Hepatology, a medical journal devoted to liver diseases, featured a lengthy discussion a few years ago about acetaminophen, the main ingredient in Tylenol and many other medicines.
Acetaminophen is sold both over-the-counter and by doctor’s prescription, and more than 600 products now contain it. The conclusions of this article are definitely worth sharing with you.
Although Tylenol-type products are extremely safe in approved doses–no more than 4 grams per day–people frequently exceed that amount unintentionally and can run into serious trouble.
Researchers reviewed the records of 662 consecutive patients who needed an emergency liver transplant for total liver failure and were shocked to discover that in nearly half the cases, acetaminophen had been responsible.
Some of the cases were suicide attempts (with people swallowing handfuls of tablets), but the majority were accidental poisonings by people who took acetaminophen tablets for the flu and then added another form of the drug (like Alka Seltzer Plus, NyQuil Cold and Flu) on top of a third form, like Vicodin (used for chronic pain).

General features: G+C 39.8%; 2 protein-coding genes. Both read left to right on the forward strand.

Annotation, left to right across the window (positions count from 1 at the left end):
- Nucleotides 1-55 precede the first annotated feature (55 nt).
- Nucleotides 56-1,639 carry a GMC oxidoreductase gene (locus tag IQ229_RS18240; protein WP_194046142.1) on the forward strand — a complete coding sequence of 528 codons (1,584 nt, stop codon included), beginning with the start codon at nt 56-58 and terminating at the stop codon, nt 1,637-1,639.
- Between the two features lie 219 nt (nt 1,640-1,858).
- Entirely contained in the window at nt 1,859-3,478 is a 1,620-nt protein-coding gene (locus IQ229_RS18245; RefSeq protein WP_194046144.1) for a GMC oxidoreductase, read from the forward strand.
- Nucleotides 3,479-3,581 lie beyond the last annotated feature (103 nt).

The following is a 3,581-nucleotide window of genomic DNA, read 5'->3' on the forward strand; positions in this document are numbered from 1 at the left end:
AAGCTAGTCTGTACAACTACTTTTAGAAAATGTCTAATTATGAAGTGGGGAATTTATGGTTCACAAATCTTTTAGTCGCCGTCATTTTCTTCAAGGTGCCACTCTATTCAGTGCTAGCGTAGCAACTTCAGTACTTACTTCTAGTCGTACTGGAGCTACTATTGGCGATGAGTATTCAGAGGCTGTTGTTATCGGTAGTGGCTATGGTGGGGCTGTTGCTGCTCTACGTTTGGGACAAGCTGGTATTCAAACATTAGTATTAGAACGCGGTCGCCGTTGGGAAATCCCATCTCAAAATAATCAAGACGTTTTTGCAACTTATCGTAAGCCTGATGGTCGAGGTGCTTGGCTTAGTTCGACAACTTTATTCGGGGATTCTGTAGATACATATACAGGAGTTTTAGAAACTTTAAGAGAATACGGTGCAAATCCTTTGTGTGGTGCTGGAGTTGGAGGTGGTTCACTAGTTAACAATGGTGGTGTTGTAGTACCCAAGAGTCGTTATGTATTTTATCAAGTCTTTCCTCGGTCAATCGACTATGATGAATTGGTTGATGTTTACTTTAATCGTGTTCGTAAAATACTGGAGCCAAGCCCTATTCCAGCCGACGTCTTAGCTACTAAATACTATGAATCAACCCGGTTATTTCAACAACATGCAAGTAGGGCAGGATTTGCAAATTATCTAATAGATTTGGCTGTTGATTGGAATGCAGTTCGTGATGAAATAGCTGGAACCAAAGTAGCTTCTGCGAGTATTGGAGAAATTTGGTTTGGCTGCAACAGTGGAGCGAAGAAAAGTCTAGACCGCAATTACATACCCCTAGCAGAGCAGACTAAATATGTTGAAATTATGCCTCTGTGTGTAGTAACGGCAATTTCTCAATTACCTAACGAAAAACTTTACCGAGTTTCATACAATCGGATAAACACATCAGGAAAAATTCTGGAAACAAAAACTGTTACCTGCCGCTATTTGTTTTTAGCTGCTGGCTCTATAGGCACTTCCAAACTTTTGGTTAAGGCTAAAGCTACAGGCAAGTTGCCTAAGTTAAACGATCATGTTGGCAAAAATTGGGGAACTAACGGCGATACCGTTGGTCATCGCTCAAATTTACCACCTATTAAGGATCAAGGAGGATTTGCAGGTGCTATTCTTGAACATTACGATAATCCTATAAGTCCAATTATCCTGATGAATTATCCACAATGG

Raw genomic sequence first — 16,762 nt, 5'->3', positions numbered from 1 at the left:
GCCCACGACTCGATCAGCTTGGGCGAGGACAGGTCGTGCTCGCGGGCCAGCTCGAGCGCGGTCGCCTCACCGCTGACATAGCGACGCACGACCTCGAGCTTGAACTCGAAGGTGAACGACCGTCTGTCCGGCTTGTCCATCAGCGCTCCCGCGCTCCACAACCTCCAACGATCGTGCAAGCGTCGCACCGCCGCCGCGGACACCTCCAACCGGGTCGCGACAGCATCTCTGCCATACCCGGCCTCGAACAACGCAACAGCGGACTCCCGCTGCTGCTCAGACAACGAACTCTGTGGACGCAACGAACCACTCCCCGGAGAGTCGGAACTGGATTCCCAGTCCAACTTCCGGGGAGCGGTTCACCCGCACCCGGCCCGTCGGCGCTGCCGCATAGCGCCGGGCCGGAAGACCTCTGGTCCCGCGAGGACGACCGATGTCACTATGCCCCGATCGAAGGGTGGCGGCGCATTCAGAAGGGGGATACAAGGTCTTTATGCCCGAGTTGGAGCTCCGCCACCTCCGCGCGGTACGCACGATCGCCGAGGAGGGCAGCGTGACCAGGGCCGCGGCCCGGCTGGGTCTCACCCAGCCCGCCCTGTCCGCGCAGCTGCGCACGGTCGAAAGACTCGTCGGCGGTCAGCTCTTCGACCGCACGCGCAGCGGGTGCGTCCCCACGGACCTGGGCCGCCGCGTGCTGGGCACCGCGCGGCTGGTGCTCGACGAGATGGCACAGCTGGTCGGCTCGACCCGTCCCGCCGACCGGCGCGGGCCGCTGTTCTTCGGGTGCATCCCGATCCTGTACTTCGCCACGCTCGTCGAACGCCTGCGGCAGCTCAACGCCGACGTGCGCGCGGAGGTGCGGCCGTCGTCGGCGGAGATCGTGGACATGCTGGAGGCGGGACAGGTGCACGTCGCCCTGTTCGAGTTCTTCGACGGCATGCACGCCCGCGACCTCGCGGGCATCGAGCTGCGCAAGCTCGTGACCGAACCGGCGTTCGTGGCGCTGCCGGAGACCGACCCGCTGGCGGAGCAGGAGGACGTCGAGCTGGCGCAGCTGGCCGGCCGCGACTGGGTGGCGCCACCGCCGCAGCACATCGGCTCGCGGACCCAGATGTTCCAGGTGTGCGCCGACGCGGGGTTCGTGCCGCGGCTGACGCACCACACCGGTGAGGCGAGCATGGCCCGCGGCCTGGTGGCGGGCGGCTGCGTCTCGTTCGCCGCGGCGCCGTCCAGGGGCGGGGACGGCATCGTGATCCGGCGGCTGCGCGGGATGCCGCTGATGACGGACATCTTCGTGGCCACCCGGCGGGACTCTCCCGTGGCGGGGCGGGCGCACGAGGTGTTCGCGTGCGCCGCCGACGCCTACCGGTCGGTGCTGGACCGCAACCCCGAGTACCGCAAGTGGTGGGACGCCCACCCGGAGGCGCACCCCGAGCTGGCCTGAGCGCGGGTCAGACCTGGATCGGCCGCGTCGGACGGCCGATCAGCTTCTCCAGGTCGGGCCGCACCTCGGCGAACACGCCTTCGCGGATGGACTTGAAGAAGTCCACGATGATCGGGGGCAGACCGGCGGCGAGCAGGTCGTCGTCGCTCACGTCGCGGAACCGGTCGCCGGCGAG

Understand, the total number of liver failures when compared to the tens of millions of doses of acetaminophen people take is very very small. For this reason, it’s not sensible to abandon the drug altogether. Tylenol does remain safer than either aspirin or the ibuprofen family of painkillers. The real issue is a failure of the FDA (Food and Drug Administration) to require better labeling of acetaminophen products, with a stern warning to you, the consumer, not to take two or more such products at the same time.
Acetaminophen and free radicals
As a side note, acetaminophen creates an increased amount of free radicals, those altered oxygen molecules associated with all sorts of chronic degenerative diseases. The only research done in this area showed that acetaminophen caused cataracts to develop in lab animals. This cataract-causing effect was prevented when the animals were given a potent antioxidant called n-acetyl cysteine (NAC), long available in health food stores and regularly used by nutritionally oriented doctors. In fact, the intravenous form of NAC is the only known treatment for acetaminophen poisoning.
Now, at this point, you might be saying to yourself, “Why not combine the two, acetaminophen and NAC, into one tablet and offer your body at least some protection?” Good idea, but the two are not available as a combination.
NAC is available in 500-mg capsules. The usual dose is one capsule three times a day. Click here to order NAC.
Most important: never exceed 4 grams a day of acetaminophen.
David Edelberg, MD